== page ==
We have some great news from the Kehje Sewen Forest in East Kalimantan regarding the birth of a new baby orangutan!

In August 2021, our Post-Release Monitoring (PRM) team from Nles Mamse camp in the Kehje Sewen Forest, East Kalimantan, monitored and observed female orangutan Bungan. The team had spotted Bungan, who was released in the forest seven years prior, spending time with Hamzah, a dominant male released a decade ago.

The team noted that Bungan and Hamzah were seen actively looking for food together and had also jointly nested during the day. As suspected, the two ended up copulating. After this time, Bungan and Hamzah were rarely seen together.

Hamzah (left) and Bungan spent a lot of time together last summer, and to no surprise, Bungan became pregnant shortly after.

Then in May this year, Bungan was located in Pelangsiran. The team immediately suspected she was pregnant, as she had an enlarged stomach, genitals, and nipples. Based on the last time Bungan and Hamzah were seen copulating, we calculated that she could give birth at any moment.

We did not see Bungan for four days but then received word from a technician that Bungan had been spotted with a baby. The baby was seen in Bungan’s arms and appeared in good condition. Through observations, we could determine that she had given birth to a female, and we named the baby girl Bunga, meaning ‘flower’ in Indonesian.

Bungan has fairly good social skills and is not aggressive toward other orangutans. She has often been spotted spending time with both male and female orangutans in the forest. Bungan looks happy and content with her baby and has been observed stroking and caring for Bunga with great affection.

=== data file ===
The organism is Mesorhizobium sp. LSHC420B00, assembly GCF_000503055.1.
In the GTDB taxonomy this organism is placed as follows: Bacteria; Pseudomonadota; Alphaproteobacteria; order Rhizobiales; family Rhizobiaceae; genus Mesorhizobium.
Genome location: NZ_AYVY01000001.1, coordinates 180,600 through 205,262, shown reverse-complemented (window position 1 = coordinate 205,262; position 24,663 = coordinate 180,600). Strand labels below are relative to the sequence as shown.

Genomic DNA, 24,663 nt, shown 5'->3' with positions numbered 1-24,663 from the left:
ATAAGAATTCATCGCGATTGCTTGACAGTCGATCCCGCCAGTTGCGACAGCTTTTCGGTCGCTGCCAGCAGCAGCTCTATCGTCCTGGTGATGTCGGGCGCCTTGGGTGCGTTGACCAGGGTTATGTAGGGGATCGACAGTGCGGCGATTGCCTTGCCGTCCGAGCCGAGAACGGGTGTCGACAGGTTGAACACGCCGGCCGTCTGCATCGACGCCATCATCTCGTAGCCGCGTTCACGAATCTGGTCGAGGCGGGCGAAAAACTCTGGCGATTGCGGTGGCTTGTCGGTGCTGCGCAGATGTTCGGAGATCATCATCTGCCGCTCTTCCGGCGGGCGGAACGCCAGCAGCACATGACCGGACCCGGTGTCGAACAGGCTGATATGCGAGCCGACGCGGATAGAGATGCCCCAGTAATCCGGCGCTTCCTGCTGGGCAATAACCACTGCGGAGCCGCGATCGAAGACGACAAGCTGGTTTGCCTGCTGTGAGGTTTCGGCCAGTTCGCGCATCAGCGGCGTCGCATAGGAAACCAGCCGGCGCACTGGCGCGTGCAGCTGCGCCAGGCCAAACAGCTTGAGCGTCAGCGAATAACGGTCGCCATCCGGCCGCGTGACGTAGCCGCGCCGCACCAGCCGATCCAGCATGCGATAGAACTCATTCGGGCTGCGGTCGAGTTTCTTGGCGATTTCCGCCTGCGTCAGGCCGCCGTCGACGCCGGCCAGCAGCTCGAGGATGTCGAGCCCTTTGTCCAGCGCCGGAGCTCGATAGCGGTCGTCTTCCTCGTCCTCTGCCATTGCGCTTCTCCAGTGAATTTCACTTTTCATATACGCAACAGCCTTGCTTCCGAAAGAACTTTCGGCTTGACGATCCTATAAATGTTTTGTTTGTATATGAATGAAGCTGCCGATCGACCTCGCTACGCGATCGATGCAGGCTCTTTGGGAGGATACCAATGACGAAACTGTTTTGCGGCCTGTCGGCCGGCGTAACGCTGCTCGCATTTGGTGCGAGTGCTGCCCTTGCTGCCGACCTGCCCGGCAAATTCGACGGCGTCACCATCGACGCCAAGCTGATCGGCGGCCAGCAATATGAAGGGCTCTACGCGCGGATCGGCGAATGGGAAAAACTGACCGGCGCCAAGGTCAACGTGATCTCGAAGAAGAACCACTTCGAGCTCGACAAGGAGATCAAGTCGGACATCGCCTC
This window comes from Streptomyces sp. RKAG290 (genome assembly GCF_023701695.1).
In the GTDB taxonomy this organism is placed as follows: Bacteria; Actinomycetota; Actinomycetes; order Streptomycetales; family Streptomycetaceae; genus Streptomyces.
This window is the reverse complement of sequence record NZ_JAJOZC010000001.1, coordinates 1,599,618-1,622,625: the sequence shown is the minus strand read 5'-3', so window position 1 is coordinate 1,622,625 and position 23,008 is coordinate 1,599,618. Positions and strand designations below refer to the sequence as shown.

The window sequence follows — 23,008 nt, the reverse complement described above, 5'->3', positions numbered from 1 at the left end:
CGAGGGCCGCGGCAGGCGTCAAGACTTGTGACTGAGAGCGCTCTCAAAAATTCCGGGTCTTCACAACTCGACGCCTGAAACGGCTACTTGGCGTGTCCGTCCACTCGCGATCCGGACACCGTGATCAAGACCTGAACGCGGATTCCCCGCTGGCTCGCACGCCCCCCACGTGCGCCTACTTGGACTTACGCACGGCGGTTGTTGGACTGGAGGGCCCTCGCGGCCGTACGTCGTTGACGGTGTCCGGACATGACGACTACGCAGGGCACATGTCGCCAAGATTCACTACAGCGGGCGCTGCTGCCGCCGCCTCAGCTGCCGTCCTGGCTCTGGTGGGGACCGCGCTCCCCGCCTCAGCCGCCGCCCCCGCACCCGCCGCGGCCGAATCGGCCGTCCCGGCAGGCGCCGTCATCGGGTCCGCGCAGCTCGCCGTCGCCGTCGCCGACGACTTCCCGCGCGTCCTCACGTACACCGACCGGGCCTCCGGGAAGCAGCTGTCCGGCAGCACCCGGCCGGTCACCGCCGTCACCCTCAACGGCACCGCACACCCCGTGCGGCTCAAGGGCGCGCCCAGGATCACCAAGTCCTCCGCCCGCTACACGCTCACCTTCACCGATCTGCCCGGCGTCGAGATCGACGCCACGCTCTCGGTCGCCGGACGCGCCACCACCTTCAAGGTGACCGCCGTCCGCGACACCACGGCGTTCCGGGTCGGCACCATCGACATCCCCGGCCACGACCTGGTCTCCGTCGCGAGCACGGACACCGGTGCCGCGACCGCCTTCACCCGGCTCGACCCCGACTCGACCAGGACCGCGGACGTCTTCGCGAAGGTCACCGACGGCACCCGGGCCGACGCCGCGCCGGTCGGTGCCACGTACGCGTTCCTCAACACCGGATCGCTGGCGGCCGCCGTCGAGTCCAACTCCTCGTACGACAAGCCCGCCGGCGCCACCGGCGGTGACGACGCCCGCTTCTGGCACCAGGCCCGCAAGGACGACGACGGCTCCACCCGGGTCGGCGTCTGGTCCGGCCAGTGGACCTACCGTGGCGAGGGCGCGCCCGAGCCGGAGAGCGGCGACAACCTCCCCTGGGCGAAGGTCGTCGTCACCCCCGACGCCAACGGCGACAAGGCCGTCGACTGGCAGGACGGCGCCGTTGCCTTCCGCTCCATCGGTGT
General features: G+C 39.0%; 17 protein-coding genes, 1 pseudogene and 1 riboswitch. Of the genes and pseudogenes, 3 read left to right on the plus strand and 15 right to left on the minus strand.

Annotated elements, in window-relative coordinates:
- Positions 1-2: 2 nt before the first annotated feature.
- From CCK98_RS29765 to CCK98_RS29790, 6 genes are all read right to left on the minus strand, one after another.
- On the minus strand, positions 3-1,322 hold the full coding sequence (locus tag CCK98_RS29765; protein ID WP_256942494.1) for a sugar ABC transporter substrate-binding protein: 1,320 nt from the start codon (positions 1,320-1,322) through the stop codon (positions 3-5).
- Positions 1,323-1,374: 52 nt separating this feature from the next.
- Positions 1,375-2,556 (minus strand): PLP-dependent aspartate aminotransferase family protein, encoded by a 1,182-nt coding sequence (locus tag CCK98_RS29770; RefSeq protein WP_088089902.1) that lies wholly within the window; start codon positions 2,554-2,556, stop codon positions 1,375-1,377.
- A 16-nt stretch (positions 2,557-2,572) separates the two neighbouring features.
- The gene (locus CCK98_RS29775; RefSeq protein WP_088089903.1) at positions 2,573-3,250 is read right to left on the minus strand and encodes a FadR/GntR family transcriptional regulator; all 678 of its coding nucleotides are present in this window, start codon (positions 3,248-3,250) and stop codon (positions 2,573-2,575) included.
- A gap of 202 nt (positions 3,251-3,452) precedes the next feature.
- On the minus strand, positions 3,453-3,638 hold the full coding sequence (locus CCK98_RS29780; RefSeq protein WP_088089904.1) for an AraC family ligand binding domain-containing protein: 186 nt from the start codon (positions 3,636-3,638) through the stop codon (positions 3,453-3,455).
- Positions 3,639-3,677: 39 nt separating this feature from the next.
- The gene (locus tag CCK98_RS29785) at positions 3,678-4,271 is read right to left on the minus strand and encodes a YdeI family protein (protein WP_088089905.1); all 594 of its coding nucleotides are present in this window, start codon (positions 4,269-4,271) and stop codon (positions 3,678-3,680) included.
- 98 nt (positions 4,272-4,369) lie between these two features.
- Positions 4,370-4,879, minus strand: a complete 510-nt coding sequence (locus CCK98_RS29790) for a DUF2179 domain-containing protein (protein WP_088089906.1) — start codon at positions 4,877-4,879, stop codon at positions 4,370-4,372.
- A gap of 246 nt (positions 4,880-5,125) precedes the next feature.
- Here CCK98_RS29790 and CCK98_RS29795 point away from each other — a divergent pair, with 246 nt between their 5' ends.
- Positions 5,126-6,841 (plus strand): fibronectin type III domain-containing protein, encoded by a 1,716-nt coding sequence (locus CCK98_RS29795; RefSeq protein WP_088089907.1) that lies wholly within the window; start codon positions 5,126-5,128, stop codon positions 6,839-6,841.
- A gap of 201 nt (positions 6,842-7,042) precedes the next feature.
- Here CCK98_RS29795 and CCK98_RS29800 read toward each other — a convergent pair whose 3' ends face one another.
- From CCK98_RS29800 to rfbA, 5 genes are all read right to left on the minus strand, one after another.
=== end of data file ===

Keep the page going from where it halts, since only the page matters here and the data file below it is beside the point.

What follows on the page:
Bungan is a very affectionate mum to baby Bunga.

Bunga and Bungan were examined by Vet Muhtadin, who discovered a small wound on Bunga’s middle finger. Thankfully, the injury was not too bad, and Vet Muhtadin only had to spray it with medicine to prevent infection.

Bungan has been known to frequent areas around Pelangsiran where local communities live. For this reason, technician Hendra, PRM team member Ayu, and vet Muhtadin translocated Bungan and Bunga to a location to the north via the Muara Soh route at the end of May. During the trip, Bungan remained calm and ate comfortably. The transport cage was opened by Ayu at noon, with Bungan and her baby moving away and up an incline.

Hopefully, after being translocated, Bunga will learn from her mother Bungan the many skills needed to survive in the forest.

Congratulations, Bungan, on becoming a mum!

With orangutan habitats being destroyed at an alarming rate, Baby Bunga’s future is at risk. Help us rebuild new homes for orangutans, and have your donation matched today! But hurry, our tax appeal ends on 30 June.

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Orangutans are endangered and at risk of extinction. Habitat destruction results in hundreds of orphaned orangutans, who rely on our care every year. You can help by adopting one. Their dedicated ‘nannies’ teach them everything they need to know for when it’s time to release them back to the wild. You can follow their progress through Forest School.

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